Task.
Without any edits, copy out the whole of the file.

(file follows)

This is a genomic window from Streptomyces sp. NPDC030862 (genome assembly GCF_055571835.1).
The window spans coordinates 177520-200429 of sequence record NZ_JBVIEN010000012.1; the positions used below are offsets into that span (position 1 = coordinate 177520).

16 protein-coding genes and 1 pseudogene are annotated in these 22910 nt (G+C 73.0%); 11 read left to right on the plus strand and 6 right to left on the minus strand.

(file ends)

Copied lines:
This is a genomic window from Streptomyces sp. NPDC030862 (genome assembly GCF_055571835.1).
The window spans coordinates 177520-200429 of sequence record NZ_JBVIEN010000012.1; the positions used below are offsets into that span (position 1 = coordinate 177520).

16 protein-coding genes and 1 pseudogene are annotated in these 22910 nt (G+C 73.0%); 11 read left to right on the plus strand and 6 right to left on the minus strand.